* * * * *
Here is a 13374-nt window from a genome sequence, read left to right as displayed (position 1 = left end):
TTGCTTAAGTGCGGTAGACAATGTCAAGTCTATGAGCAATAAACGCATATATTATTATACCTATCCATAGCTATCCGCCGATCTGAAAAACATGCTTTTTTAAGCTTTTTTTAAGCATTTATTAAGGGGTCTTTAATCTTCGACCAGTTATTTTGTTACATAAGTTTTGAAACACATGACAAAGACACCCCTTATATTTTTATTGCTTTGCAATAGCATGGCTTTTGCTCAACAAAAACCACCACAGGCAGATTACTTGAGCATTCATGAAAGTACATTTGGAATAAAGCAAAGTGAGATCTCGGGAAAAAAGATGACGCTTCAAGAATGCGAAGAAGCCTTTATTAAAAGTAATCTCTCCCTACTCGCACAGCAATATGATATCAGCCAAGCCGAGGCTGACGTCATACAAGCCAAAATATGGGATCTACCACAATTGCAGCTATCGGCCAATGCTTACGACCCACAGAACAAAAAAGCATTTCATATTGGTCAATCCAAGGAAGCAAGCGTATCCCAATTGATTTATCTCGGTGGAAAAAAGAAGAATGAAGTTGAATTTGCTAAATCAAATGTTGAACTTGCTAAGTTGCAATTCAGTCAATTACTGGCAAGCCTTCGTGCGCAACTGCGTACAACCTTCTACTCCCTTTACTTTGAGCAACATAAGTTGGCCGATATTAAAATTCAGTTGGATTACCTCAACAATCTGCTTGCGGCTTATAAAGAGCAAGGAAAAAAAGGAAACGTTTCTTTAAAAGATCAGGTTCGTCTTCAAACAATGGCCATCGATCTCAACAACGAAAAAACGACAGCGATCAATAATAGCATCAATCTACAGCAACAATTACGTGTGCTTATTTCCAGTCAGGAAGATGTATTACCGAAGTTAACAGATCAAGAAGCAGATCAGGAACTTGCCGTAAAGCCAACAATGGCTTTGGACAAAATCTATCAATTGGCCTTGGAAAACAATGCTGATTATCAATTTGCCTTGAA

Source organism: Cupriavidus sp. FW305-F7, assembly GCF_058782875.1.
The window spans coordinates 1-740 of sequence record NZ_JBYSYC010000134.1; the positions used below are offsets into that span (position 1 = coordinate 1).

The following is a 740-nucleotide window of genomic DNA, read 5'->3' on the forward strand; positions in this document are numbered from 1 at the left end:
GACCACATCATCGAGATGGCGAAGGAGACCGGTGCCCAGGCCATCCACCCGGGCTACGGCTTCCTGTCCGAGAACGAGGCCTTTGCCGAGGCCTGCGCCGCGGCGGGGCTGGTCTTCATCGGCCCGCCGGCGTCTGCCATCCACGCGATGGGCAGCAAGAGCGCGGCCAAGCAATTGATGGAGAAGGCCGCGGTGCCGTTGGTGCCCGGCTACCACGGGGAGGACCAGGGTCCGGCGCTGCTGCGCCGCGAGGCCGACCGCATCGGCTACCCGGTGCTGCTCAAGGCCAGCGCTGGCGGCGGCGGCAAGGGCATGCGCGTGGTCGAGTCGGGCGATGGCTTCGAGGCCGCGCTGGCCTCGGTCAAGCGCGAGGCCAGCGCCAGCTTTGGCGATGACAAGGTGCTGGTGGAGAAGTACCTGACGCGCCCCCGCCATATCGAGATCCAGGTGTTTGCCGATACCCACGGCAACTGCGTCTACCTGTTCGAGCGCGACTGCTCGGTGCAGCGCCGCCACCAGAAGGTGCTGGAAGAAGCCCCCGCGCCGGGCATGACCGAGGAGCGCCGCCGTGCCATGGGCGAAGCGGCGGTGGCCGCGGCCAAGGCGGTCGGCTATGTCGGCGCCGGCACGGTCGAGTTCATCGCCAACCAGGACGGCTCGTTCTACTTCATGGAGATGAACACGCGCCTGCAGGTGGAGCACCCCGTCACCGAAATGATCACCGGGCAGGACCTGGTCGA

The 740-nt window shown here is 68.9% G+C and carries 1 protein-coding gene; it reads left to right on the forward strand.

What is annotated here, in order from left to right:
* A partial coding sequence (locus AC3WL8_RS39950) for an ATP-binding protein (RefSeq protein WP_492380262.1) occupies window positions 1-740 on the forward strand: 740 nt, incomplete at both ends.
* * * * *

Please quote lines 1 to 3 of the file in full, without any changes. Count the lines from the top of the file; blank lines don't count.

Here is a 13374-nt window from a genome sequence, read left to right as displayed (position 1 = left end):
TTGCTTAAGTGCGGTAGACAATGTCAAGTCTATGAGCAATAAACGCATATATTATTATACCTATCCATAGCTATCCGCCGATCTGAAAAACATGCTTTTTTAAGCTTTTTTTAAGCATTTATTAAGGGGTCTTTAATCTTCGACCAGTTATTTTGTTACATAAGTTTTGAAACACATGACAAAGACACCCCTTATATTTTTATTGCTTTGCAATAGCATGGCTTTTGCTCAACAAAAACCACCACAGGCAGATTACTTGAGCATTCATGAAAGTACATTTGGAATAAAGCAAAGTGAGATCTCGGGAAAAAAGATGACGCTTCAAGAATGCGAAGAAGCCTTTATTAAAAGTAATCTCTCCCTACTCGCACAGCAATATGATATCAGCCAAGCCGAGGCTGACGTCATACAAGCCAAAATATGGGATCTACCACAATTGCAGCTATCGGCCAATGCTTACGACCCACAGAACAAAAAAGCATTTCATATTGGTCAATCCAAGGAAGCAAGCGTATCCCAATTGATTTATCTCGGTGGAAAAAAGAAGAATGAAGTTGAATTTGCTAAATCAAATGTTGAACTTGCTAAGTTGCAATTCAGTCAATTACTGGCAAGCCTTCGTGCGCAACTGCGTACAACCTTCTACTCCCTTTACTTTGAGCAACATAAGTTGGCCGATATTAAAATTCAGTTGGATTACCTCAACAATCTGCTTGCGGCTTATAAAGAGCAAGGAAAAAAAGGAAACGTTTCTTTAAAAGATCAGGTTCGTCTTCAAACAATGGCCATCGATCTCAACAACGAAAAAACGACAGCGATCAATAATAGCATCAATCTACAGCAACAATTACGTGTGCTTATTTCCAGTCAGGAAGATGTATTACCGAAGTTAACAGATCAAGAAGCAGATCAGGAACTTGCCGTAAAGCCAACAATGGCTTTGGACAAAATCTATCAATTGGCCTTGGAAAACAATGCTGATTATCAATTTGCCTTGAA

Source organism: Cupriavidus sp. FW305-F7, assembly GCF_058782875.1.